Article

Trinity Health offers free COVID-19 testing in hard-hit areas in and near Detroit

April – May, 2020

By LISA EISENHAUER
May 19, 2020

The effort by Trinity Health and its Saint Joseph Mercy Health System to expand COVID-19 testing in some places in and around Detroit where the virus has taken an especially high toll is personal for Tawana Nettles-Robinson.

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Cars line up at a tent set up at the SAY Detroit Family Health Clinic in Highland Park, Michigan, where clinicians from Trinity Health offer free screenings and testing for COVID-19.

Nettles-Robinson is director of medical services-Detroit market for Trinity Health and in charge of a testing site that opened May 4 outside a clinic in Highland Park, a separate city of about 11,000 that is surrounded by Detroit. She has lost a close relative to the virus.

"I really feel like if we had gotten early testing for her the outcome could have been different," Nettles-Robinson said.

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Nettles-Robertson

She is hopeful that the free testing Trinity and several community partners are offering in a tent site outside the SAY Detroit Family Health Clinic can save lives. Anyone who drives or walks up to the tent will get screened; and, if they have symptoms of the virus, they will be tested. Until the site went up, there was no place in Highland Park for its largely low-income African American residents to get tested.

Diving into the data
On its first day, Nettles-Robinson said the partners behind the testing effort were expecting about 25 people. More than 100 showed up. Of those, 35-40% tested positive. "We're going to have to do some contact mapping and hotspot data assessment to see why we're seeing these kinds of numbers," Nettles-Robinson said.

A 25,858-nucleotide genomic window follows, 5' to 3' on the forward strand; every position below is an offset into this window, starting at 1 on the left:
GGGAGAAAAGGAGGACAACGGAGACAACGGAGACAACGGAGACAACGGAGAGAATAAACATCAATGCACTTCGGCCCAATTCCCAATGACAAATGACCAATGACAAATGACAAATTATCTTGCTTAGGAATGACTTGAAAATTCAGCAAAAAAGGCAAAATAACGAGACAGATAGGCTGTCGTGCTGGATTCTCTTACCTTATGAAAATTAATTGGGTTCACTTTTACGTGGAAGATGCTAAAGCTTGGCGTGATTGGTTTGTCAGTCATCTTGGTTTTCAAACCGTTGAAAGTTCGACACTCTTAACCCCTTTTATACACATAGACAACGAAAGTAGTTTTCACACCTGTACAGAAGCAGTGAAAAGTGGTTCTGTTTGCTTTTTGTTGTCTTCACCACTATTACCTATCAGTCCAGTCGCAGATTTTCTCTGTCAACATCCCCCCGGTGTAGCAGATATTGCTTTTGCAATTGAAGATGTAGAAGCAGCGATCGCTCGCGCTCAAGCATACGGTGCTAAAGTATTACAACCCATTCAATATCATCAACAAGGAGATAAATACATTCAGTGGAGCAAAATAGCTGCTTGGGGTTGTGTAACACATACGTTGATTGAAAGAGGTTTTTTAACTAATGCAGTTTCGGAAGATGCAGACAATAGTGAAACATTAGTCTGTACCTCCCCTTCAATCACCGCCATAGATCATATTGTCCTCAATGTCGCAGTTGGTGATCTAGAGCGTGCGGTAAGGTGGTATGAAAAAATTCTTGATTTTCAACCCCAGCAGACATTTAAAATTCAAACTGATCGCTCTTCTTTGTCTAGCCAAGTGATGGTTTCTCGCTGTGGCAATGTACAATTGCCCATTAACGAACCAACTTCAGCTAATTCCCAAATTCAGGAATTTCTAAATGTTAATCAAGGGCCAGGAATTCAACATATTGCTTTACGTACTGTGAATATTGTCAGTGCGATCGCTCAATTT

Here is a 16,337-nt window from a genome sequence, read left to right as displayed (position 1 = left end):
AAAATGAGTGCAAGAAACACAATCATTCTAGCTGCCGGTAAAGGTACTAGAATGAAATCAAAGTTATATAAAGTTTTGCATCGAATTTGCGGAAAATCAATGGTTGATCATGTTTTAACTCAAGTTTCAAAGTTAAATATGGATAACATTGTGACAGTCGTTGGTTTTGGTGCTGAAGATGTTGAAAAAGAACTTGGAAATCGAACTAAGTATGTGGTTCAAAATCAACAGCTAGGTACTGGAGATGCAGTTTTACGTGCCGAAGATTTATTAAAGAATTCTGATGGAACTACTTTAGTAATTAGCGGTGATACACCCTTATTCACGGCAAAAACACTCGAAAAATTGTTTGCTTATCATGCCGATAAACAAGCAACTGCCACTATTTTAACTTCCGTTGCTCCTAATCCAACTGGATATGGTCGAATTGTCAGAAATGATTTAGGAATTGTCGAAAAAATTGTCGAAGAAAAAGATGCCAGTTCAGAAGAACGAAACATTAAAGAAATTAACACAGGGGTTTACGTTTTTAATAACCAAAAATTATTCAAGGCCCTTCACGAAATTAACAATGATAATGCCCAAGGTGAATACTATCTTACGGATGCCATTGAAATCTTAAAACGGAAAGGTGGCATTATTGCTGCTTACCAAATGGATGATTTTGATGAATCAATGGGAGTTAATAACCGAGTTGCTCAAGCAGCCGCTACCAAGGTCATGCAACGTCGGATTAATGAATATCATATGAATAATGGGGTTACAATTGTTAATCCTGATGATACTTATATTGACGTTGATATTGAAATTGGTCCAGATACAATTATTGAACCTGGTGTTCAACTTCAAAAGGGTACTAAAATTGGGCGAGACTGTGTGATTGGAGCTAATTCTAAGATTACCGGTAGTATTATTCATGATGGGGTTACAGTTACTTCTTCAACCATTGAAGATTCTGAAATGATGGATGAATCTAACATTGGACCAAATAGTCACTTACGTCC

Trinity Health is the managing partner on the site, which it is committed to running for at least six weeks. It is providing staff and protective gear.

People who test positive for COVID-19 will be alerted within two days and urged to self-quarantine and contact their doctor for follow-up care. For those who don't have a primary care doctor or a place to self-isolate, Nettles-Robinson said the testing site partners can direct them to state and local resources for assistance. In addition to testing, the operators of the site are collecting health and demographic information and sending it to a statewide task force that is studying the spread of the virus.

"We are going to make sure that we have all the data that we can to give the statewide team to see why this is happening and how it can be addressed," Nettles-Robinson said.

Social determinants and testing
It was data collection from a similar testing site at St. Joseph Mercy Ann Arbor Hospital in Ypsilanti, Michigan, that prompted that hospital to partner with several agencies to set up pop-up testing sites in two ZIP codes in Ypsilanti. The people who live in the ZIP codes are mostly minorities and low income.

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Glabach